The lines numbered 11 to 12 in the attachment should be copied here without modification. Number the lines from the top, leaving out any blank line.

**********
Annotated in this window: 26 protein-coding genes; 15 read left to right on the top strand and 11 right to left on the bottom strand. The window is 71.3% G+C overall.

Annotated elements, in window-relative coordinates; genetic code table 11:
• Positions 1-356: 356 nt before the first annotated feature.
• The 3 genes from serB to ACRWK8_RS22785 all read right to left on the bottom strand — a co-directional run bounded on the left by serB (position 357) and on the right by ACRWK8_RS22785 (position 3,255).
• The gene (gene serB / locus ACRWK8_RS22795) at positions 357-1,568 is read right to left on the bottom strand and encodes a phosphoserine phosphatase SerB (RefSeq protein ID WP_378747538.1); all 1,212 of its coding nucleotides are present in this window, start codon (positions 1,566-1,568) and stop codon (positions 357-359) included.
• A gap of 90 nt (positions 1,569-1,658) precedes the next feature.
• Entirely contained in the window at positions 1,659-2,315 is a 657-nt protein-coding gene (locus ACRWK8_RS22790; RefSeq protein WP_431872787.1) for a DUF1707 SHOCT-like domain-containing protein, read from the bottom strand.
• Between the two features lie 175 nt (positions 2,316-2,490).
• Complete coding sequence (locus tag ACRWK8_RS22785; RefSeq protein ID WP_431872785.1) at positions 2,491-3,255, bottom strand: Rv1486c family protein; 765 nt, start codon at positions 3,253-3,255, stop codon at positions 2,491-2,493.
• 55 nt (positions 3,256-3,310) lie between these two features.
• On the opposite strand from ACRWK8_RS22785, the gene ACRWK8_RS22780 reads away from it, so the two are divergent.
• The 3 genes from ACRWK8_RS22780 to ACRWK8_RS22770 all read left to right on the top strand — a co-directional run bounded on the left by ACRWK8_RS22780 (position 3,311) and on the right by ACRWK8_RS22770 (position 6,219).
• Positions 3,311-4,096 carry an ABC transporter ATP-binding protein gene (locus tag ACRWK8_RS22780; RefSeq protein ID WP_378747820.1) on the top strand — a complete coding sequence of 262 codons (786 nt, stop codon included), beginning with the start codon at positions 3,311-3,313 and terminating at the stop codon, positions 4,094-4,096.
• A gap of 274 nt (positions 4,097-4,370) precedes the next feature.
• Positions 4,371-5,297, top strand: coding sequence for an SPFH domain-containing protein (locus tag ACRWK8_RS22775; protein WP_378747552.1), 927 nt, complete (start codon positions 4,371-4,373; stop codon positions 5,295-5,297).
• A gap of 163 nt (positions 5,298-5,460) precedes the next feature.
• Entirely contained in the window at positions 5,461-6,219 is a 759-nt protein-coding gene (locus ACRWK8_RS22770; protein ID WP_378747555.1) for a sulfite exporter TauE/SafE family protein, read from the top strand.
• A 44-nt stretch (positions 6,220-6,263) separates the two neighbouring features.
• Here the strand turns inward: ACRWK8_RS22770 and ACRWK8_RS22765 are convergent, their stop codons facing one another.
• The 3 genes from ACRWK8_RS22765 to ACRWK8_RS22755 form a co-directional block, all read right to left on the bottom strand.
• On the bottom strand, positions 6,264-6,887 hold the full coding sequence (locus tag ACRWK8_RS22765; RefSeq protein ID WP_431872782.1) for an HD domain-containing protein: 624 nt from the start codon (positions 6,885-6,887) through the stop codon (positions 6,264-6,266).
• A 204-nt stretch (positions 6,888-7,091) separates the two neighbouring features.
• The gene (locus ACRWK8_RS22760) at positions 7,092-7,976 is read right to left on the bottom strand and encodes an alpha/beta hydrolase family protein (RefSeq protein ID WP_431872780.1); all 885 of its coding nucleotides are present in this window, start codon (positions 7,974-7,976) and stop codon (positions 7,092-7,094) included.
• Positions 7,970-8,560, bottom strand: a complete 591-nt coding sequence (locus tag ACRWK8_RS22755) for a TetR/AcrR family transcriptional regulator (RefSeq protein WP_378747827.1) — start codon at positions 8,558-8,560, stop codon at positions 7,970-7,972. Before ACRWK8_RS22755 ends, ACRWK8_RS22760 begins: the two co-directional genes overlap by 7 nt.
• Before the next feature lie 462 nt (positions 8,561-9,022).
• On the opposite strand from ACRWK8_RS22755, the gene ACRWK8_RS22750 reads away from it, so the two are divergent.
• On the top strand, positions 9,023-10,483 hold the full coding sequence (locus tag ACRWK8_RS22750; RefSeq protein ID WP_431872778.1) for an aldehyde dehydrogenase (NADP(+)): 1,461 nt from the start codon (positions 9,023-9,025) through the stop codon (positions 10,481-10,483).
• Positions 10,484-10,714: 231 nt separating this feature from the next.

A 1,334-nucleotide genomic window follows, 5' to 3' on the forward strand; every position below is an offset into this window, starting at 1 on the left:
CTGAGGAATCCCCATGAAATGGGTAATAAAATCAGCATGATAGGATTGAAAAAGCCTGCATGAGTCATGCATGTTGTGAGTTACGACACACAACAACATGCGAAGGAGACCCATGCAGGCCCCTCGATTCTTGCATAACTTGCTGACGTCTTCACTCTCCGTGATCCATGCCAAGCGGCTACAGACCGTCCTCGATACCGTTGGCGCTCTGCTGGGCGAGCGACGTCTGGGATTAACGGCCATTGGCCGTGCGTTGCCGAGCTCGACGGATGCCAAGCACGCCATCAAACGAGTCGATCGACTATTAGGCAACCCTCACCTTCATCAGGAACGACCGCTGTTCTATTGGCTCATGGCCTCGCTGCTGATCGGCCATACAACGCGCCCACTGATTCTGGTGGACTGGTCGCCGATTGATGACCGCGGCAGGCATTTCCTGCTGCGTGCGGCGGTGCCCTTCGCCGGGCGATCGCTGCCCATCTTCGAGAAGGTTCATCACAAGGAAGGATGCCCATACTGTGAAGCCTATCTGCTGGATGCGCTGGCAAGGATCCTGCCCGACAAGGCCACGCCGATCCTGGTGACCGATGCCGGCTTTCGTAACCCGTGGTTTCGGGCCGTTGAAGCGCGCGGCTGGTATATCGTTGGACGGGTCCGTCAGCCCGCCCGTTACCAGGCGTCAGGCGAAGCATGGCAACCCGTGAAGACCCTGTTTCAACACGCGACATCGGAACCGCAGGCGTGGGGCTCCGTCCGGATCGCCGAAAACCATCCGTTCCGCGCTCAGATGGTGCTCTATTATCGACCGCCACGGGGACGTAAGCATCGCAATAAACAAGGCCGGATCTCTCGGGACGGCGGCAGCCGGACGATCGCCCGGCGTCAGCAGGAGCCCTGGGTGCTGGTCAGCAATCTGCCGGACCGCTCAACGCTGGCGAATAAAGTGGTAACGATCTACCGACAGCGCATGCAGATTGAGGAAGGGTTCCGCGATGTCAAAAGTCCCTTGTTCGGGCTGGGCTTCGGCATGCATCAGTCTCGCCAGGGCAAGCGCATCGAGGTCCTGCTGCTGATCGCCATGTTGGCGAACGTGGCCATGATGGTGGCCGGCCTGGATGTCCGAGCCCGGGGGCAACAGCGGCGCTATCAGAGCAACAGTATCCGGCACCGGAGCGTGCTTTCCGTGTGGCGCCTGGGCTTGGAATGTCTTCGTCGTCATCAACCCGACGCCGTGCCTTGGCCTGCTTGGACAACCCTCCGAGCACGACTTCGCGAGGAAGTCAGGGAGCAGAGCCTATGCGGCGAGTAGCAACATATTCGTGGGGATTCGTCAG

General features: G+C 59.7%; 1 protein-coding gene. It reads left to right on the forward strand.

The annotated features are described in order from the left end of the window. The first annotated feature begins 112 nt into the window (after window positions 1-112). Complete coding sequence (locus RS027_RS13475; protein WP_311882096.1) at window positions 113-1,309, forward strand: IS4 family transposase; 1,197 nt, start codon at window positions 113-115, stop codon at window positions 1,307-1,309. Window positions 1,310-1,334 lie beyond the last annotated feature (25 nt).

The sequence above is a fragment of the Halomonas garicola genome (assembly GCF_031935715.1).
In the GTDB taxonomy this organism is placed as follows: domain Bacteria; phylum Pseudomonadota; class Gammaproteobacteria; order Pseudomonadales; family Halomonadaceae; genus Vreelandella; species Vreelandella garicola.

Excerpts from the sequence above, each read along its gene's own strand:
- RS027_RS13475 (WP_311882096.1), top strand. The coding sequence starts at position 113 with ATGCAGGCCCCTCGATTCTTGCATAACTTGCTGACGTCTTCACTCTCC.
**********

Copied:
• On the opposite strand from ACRWK8_RS22785, the gene ACRWK8_RS22780 reads away from it, so the two are divergent.
• The 3 genes from ACRWK8_RS22780 to ACRWK8_RS22770 all read left to right on the top strand — a co-directional run bounded on the left by ACRWK8_RS22780 (position 3,311) and on the right by ACRWK8_RS22770 (position 6,219).